Don’t let perfection stand in the way of progress.
For those who want the best in their careers and their lives, excellence is always a worthwhile pursuit. But how do you know when the quest for doing things really well tips into perfectionism—causing delays or impeding progress?
Like so many things, a positive trait taken to the extreme can turn into something negative—for you and for others. While a commitment to greatness can seem purely positive, too much of a good thing can create a barrier to getting things done and building effective relationships. For individuals, perfectionism is linked to depression, and for teams, it can get in the way of progress as projects are never quite good enough to move forward. For organizations, an overemphasis on perfection can result in paralysis and the inability to innovate.
Perfectionism Is Increasing And Can Be Damaging
According to new research published by the American Psychological Association, since 1989, perfectionism has risen among college students. This was true across genders and related to all kinds of perfectionism: self-oriented perfectionism (I must be perfect), socially-prescribed perfectionism (others expect me to be perfect) and other-oriented perfectionism (I expect others to be perfect).
The increase in perfectionist tendencies is correlated with greater incidences of depression, anxiety and suicidal thoughts. In addition, perfectionism is predictive of depression—the more people demonstrate self-criticism and extreme concern over making mistakes, the more likely they are to be depressed. This is true in both adolescents and adults.
Researchers believe the increase in perfectionism may be linked to social media. An over-emphasis on posting and proving one’s value can result in the need to be flawless. In addition, social media tends to exacerbate a sense of comparison. People find themselves always trying to measure up to others who are merely sharing curated versions of themselves.
How To Avoid Perfectionism
Perfection can get in the way of progress, or as Voltaire is credited with saying, “Perfect is the enemy of good.” Holding out for perfection before seeking a development opportunity, delaying a team’s progress until everything is just right, or being overly critical of ideas can impede individuals, teams and companies. Here’s how you can focus on being excellent without falling into the trap of striving for perfection:
Seek stretch. One of the traits of perfectionism is to avoid situations where you might fail. The pursuit of mastery, on the other hand, requires increasing effort and greater amounts of challenge. Seek out experiences in which you are not already competent. Find opportunities to test your skills and push hard enough that you fail sometimes. Learning cannot occur without failure. If you’re never failing, you’re probably not stretching yourself enough—and you may be striving for perfection instead of excellence.
Find feedback. Perfectionism is often associated with avoiding criticism. In order to improve continuously and pursue accomplishments, feedback is key. You need to know how you’re doing, and perhaps most importantly, how you can do better. Part of being human is spotting flaws and opportunities for improvement. Use feedback as stepping stones to build skills and talents rather than information which could be potentially paralyzing or demotivating.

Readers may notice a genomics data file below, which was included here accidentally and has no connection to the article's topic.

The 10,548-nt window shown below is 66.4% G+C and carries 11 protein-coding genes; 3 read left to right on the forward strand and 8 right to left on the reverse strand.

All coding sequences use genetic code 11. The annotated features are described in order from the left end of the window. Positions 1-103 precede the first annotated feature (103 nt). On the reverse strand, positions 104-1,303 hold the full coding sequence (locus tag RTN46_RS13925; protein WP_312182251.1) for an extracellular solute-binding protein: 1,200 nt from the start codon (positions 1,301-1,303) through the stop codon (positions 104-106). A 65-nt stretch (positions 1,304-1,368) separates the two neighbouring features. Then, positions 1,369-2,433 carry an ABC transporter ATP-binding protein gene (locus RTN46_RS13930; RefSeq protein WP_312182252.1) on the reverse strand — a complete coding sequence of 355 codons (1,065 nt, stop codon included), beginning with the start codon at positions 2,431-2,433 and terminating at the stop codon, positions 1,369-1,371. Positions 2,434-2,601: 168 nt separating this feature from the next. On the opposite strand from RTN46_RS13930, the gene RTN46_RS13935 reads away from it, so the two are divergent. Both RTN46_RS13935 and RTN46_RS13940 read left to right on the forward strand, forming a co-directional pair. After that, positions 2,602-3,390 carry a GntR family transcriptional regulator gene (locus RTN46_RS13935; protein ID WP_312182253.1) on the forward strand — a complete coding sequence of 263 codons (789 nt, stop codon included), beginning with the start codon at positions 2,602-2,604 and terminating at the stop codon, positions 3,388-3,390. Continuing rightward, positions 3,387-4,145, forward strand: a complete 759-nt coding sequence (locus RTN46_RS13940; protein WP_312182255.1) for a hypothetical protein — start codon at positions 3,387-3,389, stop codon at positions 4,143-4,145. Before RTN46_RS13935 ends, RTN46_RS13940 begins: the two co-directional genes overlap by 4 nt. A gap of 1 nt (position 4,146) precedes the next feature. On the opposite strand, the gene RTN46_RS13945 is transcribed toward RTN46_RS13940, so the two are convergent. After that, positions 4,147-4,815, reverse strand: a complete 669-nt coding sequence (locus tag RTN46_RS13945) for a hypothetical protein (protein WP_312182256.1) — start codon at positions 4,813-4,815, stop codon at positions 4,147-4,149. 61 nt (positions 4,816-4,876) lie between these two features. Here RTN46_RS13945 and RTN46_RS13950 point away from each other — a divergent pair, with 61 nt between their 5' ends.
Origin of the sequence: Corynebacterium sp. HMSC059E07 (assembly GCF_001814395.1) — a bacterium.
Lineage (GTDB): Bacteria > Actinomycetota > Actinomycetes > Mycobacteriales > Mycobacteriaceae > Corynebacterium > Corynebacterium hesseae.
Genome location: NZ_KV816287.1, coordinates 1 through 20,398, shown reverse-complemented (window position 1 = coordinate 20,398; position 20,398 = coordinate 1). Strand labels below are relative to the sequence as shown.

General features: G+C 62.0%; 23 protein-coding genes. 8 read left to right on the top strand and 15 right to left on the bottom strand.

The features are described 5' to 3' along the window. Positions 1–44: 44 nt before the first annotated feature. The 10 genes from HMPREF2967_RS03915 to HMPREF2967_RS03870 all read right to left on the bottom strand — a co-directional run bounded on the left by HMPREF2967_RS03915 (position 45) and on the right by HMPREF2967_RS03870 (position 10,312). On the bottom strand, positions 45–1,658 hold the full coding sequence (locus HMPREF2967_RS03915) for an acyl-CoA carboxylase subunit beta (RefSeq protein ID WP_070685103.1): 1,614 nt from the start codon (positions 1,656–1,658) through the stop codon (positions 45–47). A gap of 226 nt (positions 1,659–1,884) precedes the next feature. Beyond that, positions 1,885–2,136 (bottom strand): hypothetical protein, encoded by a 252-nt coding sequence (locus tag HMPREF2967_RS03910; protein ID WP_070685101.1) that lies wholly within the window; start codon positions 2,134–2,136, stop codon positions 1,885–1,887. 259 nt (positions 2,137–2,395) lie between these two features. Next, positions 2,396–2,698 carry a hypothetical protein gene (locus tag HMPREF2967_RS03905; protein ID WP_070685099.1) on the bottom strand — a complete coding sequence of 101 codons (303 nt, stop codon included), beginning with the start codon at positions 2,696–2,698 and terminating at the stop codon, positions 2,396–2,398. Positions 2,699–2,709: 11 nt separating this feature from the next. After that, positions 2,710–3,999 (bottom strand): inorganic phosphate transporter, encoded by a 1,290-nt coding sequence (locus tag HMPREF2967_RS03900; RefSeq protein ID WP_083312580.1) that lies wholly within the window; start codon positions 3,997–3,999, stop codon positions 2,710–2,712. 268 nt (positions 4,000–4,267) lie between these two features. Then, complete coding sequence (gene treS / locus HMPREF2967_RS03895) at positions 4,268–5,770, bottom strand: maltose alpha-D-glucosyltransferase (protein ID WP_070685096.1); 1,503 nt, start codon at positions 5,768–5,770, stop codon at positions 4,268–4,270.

Trust yourself. A growth mindset suggests you can always build your skills, get better and strive for more. If you make a mistake or fail, be sure to keep trying. This is more than just the platitude you may have heard from a parent or teacher, it is the raw material of development. It’s natural to miss an objective or fall short in a task if you’re challenging yourself. A perfectionist attitude is self-defeating. However, research by Australian Catholic University found self-compassion could alleviate the negative effects of perfectionism. What sets those who accomplish the most apart from those who accomplish the least is whether failure inspires continued effort. Be kind to yourself and trust yourself to stretch for the next big step.
Plan for evolution. Have a mindset where improvement is the norm. Learn to discern the elements of a solution that are show-stoppers, and should delay progress to get them right, versus those that can be launched to test, learn and improve. Getting an idea out there, and releasing a project when it is good enough—rather than perfect—is acceptable when you plan to review, iterate and apply new thinking. Ensure a system for continuous improvements to pursue excellence. This thinking (sometimes referred to as Design Thinking) applies to products, projects and processes as well as your own development. You may never feel you’re perfect, but that shouldn’t stand in your way of taking an appropriate risk and reaching for that next opportunity (see Seek Stretch above!).
Pressure to be perfect may come from ourselves or from others, but it is rarely constructive and can cause problems from depression to delays in projects. The alternative is to strive for excellence. Seek stretch, find feedback, trust yourself and plan for evolution so you can be brilliant, even if you’re not perfect.